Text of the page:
Meanwhile, across the river in Longmeadow, a vital grassroots group calling itself Longmeadow Pipeline Awareness Group has been battling the building of a new gas metering station at the Longmeadow Country Club and another large high-pressure Columbia Gas pipeline designed to carry fracked gas from the station to downtown Springfield. The metering station is to be built in the middle of a residential neighborhood, 1/4 mile from an elementary school. The pollution and explosion risks are obvious.

LPAG has held public speak outs, written letters to the editor and flyered the affected community. One hundred thirty residents attended the March 2019 Energy Facilities Siting Board Public Hearing. Forty angry citizens testified against the project,

LPAG then convinced the local Select Board to create two bylaws affecting the Columbia Gas plan: one strictly limits emissions for the project, while the other bans industrial gas facilities in a residential neighborhood. Both passed town meeting by near-unanimous votes. And remarkably, the town Select Board, School Committee, and Energy and Sustainability Committee all wrote letters of opposition to the pipeline and meter station, as did Senators Warren and Markey and Congressman Richard Neal.

Despite all the local opposition, the FERC, true to form, permitted the meter station. So LPAG looked north to coalition formation with its neighbors in Springfield. That dangerous, high-pressure pipeline is destined to cross the Springfield line to provide an alternative source of fracked gas to the big city

Organizing in Springfield has been more difficult, in great part because of Columbia Gas’ lack of transparency. The purpose, size, and route of the pipeline has never been revealed to the public or to City Council. CGMA has said that it will end at the Bliss Street Station, between Columbus Avenue and the Connecticut River, presumably passing through Forest Park’s poorer neighborhoods and past the Basketball Hall of Fame. Councilor Jesse Lederman held hearings in 2019 to gain information, but little was forthcoming. The Resistance Campaign wrote a letter to the President of CGMA demanding answers, but the company has stonewalled.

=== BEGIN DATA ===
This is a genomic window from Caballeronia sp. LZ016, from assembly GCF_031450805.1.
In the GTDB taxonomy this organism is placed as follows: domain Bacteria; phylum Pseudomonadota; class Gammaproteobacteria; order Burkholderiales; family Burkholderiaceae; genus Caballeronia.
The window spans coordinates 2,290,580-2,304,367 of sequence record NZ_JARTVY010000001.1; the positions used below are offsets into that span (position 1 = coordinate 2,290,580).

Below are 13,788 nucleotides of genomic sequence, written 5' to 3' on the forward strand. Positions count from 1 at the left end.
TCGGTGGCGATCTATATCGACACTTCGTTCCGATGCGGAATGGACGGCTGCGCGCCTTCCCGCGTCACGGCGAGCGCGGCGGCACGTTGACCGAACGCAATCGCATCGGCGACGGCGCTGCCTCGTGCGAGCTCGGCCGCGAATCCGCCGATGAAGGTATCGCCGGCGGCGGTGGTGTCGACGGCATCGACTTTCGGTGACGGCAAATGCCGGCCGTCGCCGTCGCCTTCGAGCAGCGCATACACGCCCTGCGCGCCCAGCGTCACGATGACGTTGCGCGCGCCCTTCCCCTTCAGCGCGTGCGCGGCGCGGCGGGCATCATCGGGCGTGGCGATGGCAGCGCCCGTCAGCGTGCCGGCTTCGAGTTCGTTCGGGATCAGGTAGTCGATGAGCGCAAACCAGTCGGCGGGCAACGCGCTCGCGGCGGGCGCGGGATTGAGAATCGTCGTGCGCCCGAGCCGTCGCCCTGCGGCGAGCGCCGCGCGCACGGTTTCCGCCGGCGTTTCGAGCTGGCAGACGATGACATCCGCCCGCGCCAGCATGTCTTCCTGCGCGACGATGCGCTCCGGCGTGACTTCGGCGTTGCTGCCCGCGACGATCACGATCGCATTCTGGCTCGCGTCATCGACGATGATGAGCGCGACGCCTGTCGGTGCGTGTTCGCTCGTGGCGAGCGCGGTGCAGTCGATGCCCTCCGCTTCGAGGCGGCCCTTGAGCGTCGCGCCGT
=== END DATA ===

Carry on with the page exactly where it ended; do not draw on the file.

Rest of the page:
We face a real opportunity, though, to switch directions from the polluting, expensive, climate-changing path of further gas and fossil fuel development. By the end of September, Eversource is supposed to be buying Columbia Gas, in a deal stemming from CGMA’s criminal negligence in the explosions of the Merrimack Valley. Unlike Columbia, Eversource is not only a gas but an electric utility. This could be an opportunity to jumpstart the transition to heating our homes and water with renewably produced electricity. Eversource has the chance to address our only sustainable future by stopping the remnants of the “Reliability Project” and beginning investment now in high-efficiency electric heat pumps subsidized for low income people and powered by wind turbines and solar panels.

Every day Mother Nature and our economy make the choice clearer. Massive investment in green energy will lead to tens of millions of new jobs, cleaner air and less respiratory illness particularly in poor communities. It is our only chance to stop the steamroller of climate change now consuming the homes and lives of folks from Louisiana to Oregon. Let’s make it happen now in Hampden County.

Marty Nathan is a retired physician, mother, grandmother and social justice and climate organizer.